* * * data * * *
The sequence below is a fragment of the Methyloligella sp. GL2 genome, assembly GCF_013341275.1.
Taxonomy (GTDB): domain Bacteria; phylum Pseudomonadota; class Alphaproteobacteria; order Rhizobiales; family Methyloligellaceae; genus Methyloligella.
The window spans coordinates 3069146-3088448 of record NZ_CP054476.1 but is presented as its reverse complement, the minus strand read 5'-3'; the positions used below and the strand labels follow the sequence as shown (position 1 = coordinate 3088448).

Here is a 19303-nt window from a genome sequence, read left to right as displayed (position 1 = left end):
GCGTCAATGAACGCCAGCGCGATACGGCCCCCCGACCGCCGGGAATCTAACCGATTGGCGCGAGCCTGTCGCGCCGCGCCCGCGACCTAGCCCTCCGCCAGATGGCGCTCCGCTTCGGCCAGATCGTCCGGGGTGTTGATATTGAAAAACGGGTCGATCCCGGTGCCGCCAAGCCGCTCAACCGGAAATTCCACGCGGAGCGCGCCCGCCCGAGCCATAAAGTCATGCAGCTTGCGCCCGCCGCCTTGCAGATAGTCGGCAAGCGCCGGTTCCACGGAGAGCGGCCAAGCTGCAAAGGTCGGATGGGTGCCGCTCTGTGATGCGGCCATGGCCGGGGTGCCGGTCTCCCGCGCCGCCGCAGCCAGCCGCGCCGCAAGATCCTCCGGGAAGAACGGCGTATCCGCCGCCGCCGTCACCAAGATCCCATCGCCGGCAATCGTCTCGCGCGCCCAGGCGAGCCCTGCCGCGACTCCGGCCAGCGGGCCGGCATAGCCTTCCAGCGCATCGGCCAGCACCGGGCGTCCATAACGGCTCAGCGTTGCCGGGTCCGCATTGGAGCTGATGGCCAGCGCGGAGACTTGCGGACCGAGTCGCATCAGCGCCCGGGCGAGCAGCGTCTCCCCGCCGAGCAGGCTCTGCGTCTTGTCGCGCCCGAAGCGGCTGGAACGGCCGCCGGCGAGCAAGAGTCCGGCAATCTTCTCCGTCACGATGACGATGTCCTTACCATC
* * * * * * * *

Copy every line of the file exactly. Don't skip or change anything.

The sequence below is a fragment of the Methyloligella sp. GL2 genome, assembly GCF_013341275.1.
Taxonomy (GTDB): domain Bacteria; phylum Pseudomonadota; class Alphaproteobacteria; order Rhizobiales; family Methyloligellaceae; genus Methyloligella.
The window spans coordinates 3069146-3088448 of record NZ_CP054476.1 but is presented as its reverse complement, the minus strand read 5'-3'; the positions used below and the strand labels follow the sequence as shown (position 1 = coordinate 3088448).

Here is a 19303-nt window from a genome sequence, read left to right as displayed (position 1 = left end):
GCGTCAATGAACGCCAGCGCGATACGGCCCCCCGACCGCCGGGAATCTAACCGATTGGCGCGAGCCTGTCGCGCCGCGCCCGCGACCTAGCCCTCCGCCAGATGGCGCTCCGCTTCGGCCAGATCGTCCGGGGTGTTGATATTGAAAAACGGGTCGATCCCGGTGCCGCCAAGCCGCTCAACCGGAAATTCCACGCGGAGCGCGCCCGCCCGAGCCATAAAGTCATGCAGCTTGCGCCCGCCGCCTTGCAGATAGTCGGCAAGCGCCGGTTCCACGGAGAGCGGCCAAGCTGCAAAGGTCGGATGGGTGCCGCTCTGTGATGCGGCCATGGCCGGGGTGCCGGTCTCCCGCGCCGCCGCAGCCAGCCGCGCCGCAAGATCCTCCGGGAAGAACGGCGTATCCGCCGCCGCCGTCACCAAGATCCCATCGCCGGCAATCGTCTCGCGCGCCCAGGCGAGCCCTGCCGCGACTCCGGCCAGCGGGCCGGCATAGCCTTCCAGCGCATCGGCCAGCACCGGGCGTCCATAACGGCTCAGCGTTGCCGGGTCCGCATTGGAGCTGATGGCCAGCGCGGAGACTTGCGGACCGAGTCGCATCAGCGCCCGGGCGAGCAGCGTCTCCCCGCCGAGCAGGCTCTGCGTCTTGTCGCGCCCGAAGCGGCTGGAACGGCCGCCGGCGAGCAAGAGTCCGGCAATCTTCTCCGTCACGATGACGATGTCCTTACCATC